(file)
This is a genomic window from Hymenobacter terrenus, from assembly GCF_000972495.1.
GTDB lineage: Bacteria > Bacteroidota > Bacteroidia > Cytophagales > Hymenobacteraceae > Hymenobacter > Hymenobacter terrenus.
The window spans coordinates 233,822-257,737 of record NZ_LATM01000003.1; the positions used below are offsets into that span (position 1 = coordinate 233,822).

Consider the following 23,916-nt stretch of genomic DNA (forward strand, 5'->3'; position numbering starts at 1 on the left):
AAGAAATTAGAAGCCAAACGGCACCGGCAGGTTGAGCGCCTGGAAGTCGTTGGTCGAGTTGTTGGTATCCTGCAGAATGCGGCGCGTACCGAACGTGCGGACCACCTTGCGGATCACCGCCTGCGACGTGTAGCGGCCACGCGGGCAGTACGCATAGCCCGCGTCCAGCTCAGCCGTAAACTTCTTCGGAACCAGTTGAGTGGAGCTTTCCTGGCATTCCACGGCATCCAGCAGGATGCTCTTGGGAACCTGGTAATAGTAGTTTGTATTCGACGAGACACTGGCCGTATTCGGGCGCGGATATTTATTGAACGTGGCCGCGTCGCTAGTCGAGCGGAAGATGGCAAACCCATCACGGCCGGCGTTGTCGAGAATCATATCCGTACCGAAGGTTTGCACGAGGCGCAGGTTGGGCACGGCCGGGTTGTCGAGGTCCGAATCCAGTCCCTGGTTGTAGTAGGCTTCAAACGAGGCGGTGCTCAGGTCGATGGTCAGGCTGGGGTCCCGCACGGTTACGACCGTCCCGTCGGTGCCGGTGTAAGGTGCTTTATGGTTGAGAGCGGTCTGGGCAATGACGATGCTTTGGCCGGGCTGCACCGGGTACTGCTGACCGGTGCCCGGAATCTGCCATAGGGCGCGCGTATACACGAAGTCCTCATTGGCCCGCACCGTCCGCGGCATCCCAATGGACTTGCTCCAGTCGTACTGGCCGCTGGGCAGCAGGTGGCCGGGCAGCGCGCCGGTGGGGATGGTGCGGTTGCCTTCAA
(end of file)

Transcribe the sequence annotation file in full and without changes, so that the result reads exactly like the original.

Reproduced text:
This is a genomic window from Hymenobacter terrenus, from assembly GCF_000972495.1.
GTDB lineage: Bacteria > Bacteroidota > Bacteroidia > Cytophagales > Hymenobacteraceae > Hymenobacter > Hymenobacter terrenus.
The window spans coordinates 233,822-257,737 of record NZ_LATM01000003.1; the positions used below are offsets into that span (position 1 = coordinate 233,822).

Consider the following 23,916-nt stretch of genomic DNA (forward strand, 5'->3'; position numbering starts at 1 on the left):
AAGAAATTAGAAGCCAAACGGCACCGGCAGGTTGAGCGCCTGGAAGTCGTTGGTCGAGTTGTTGGTATCCTGCAGAATGCGGCGCGTACCGAACGTGCGGACCACCTTGCGGATCACCGCCTGCGACGTGTAGCGGCCACGCGGGCAGTACGCATAGCCCGCGTCCAGCTCAGCCGTAAACTTCTTCGGAACCAGTTGAGTGGAGCTTTCCTGGCATTCCACGGCATCCAGCAGGATGCTCTTGGGAACCTGGTAATAGTAGTTTGTATTCGACGAGACACTGGCCGTATTCGGGCGCGGATATTTATTGAACGTGGCCGCGTCGCTAGTCGAGCGGAAGATGGCAAACCCATCACGGCCGGCGTTGTCGAGAATCATATCCGTACCGAAGGTTTGCACGAGGCGCAGGTTGGGCACGGCCGGGTTGTCGAGGTCCGAATCCAGTCCCTGGTTGTAGTAGGCTTCAAACGAGGCGGTGCTCAGGTCGATGGTCAGGCTGGGGTCCCGCACGGTTACGACCGTCCCGTCGGTGCCGGTGTAAGGTGCTTTATGGTTGAGAGCGGTCTGGGCAATGACGATGCTTTGGCCGGGCTGCACCGGGTACTGCTGACCGGTGCCCGGAATCTGCCATAGGGCGCGCGTATACACGAAGTCCTCATTGGCCCGCACCGTCCGCGGCATCCCAATGGACTTGCTCCAGTCGTACTGGCCGCTGGGCAGCAGGTGGCCGGGCAGCGCGCCGGTGGGGATGGTGCGGTTGCCTTCAA